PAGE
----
More on Surfaces
Adventures on the Mobius Band, the Klein Bottle,
and
the Projective Plane !
"New" Surfaces and The Classification of Surfaces
What about graphs on the Torus?
We have a connected graph on the torus with one vertex, two edges and only
one region. But this information does not match for the euler formula for the
plane or the sphere. SO.. the torus must be topologically different from the
sphere or the plane!
In fact for the torus we see that it is possible for V+R= E or VE+R=
0
We learned about
(and proved) Euler's Formula
for the plane or the sphere. What can we say about a formula for the torus or the Klein bottle?
Surfaces:Mark Sudduth's web page of surfaces.[ A physics master's degree student at UT, Arlington.]
What is a surface?
Bounded, unbounded:
Closed, open:
With or without boundary:
Orientable or Nonorientable:
Consider the moebius band and the Klein Bottle as examples of nonorientable surfaces.
Can be realized (imbedded) in a plane, in 3 space, in 4 space.
Can be visualized (immersed) in ...
Examples:A closed disc, an open disc, a
plane, an annulus cylinder, a mobius band;
Experiments with the mobius
band:
Draw a curve along the center of the band we cover both "sides."
Cut along that curve the band does not fall apart, but gets twice as
long!
a sphere
a torus
a Klein bottle
the projective plane... Why is this a closed and bounded surface?
Review Activity:Graphs on the torus. [redone as homework for this class]
Games and puzzles on the torus and the klein bottle.
From the Fun Fact files,
hosted by the
Harvey Mudd College Math Department , Unbelievable Unlinking
Imagine that the two objects in Figure 1 are solid (with thickness) and made of very flexible and stretchy rubber. Question: is it possible to deform one object into the other in a continuous motion (without tearing or cutting)? Surprise answer: Yes!! Hint: it is important that the object is solid and has thickness; this transformation cannot be done with a onedimensional piece of string. It is also not possible to do this with a piece of rope because even though the rope has thickness, it is not flexible or "stretchy" enough. See below for an explanation and animated gif. Or, don't scroll down if you want to think about it a while! The Math Behind the Fact: Graeme McRae has generously contributed the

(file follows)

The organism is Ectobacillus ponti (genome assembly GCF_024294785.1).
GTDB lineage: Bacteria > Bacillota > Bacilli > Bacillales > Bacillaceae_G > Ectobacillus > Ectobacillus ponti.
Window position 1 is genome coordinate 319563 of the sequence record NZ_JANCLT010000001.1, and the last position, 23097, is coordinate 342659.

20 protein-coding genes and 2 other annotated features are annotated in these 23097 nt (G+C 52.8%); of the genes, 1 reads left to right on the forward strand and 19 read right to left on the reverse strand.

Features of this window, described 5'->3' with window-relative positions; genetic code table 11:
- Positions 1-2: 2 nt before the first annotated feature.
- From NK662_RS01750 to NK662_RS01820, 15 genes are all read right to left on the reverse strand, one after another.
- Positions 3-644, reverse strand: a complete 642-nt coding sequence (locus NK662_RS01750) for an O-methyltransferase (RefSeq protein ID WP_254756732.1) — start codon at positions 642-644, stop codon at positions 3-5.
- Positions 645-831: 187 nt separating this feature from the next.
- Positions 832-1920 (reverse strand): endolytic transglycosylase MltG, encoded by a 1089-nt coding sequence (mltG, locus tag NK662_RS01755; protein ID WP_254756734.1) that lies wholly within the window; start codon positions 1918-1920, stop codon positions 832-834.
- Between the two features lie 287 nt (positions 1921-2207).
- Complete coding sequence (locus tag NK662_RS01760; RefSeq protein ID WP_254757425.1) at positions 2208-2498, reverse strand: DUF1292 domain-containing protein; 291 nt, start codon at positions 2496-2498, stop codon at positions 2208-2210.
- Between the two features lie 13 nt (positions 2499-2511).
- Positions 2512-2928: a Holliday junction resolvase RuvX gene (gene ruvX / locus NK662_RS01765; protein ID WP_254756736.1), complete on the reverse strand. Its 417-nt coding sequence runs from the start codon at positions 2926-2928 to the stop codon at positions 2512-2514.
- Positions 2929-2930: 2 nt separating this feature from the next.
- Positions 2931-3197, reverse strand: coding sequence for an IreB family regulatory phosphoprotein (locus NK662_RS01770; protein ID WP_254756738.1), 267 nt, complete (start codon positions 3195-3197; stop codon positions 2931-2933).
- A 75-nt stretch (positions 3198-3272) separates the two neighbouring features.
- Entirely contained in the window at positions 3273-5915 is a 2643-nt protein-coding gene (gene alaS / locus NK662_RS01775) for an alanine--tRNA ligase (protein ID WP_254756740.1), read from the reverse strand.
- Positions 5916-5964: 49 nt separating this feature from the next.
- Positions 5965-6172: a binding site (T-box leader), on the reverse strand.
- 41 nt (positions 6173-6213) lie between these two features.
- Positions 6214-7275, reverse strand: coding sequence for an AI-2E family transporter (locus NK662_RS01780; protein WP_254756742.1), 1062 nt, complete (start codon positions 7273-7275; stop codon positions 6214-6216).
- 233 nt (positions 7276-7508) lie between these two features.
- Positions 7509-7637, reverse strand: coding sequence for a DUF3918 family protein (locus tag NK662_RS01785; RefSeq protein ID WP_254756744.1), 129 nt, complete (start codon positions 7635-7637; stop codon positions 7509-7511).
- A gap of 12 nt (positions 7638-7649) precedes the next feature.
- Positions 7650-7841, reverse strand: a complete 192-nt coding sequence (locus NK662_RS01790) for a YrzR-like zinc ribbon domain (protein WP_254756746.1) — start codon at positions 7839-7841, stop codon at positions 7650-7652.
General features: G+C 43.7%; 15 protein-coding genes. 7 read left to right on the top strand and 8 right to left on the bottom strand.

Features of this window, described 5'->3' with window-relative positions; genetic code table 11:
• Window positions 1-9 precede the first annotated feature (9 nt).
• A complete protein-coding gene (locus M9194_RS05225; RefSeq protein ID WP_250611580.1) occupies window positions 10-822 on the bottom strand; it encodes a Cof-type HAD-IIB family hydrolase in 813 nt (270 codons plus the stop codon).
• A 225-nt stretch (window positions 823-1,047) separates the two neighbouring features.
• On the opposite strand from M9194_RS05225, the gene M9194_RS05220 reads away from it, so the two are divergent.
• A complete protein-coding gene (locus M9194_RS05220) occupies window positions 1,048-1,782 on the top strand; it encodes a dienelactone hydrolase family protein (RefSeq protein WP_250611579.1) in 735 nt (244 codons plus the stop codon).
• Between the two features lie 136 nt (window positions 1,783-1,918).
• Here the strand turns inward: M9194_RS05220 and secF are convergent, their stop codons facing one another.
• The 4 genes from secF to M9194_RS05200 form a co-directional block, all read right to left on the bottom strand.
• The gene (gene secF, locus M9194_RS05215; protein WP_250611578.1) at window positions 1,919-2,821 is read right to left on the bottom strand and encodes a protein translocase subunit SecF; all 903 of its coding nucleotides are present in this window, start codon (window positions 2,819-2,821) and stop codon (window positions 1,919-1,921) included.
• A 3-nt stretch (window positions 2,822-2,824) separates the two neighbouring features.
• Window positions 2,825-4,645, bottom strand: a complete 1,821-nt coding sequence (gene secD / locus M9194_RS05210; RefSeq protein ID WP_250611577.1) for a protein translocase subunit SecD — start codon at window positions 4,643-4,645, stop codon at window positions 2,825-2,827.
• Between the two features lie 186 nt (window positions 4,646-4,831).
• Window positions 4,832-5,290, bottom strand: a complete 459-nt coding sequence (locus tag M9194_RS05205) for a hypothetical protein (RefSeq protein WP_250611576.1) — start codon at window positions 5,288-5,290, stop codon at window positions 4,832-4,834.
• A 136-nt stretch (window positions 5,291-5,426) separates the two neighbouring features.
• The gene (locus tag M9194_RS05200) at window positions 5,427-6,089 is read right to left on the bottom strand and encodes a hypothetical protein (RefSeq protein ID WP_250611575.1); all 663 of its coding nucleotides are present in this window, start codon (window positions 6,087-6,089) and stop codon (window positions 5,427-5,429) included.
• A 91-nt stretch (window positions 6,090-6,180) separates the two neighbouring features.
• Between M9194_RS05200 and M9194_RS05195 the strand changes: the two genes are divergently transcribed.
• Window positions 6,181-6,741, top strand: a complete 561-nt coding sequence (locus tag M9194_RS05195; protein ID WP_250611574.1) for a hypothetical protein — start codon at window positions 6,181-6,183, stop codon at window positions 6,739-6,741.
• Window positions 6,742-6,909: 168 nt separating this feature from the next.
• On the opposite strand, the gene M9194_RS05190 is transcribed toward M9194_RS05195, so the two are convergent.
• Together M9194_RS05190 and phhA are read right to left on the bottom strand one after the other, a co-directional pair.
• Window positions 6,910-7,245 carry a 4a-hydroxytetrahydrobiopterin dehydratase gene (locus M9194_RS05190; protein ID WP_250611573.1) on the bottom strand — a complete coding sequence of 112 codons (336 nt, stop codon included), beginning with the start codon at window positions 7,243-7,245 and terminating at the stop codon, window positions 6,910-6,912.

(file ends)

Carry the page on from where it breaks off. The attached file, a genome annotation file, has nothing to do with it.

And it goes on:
animated gif in Figure 2, showing another solution to
this problem! (Thank you, Graeme!) 
Visualizations of surfaces by flattened
 cut apart models.
A cylinder, a mobius band, the torus, the Klein bottle, the projective plane.
Closed Surfaces: Handles and crosscaps attached to the sphere.


A sphere with a handle = a torus 
A Sphere with a cross cap = the projective plane 
The Topological Classification of "closed surfaces."
Every connected closed and bounded surface is topologically equivalent to a sphere with handles and crosscaps attached.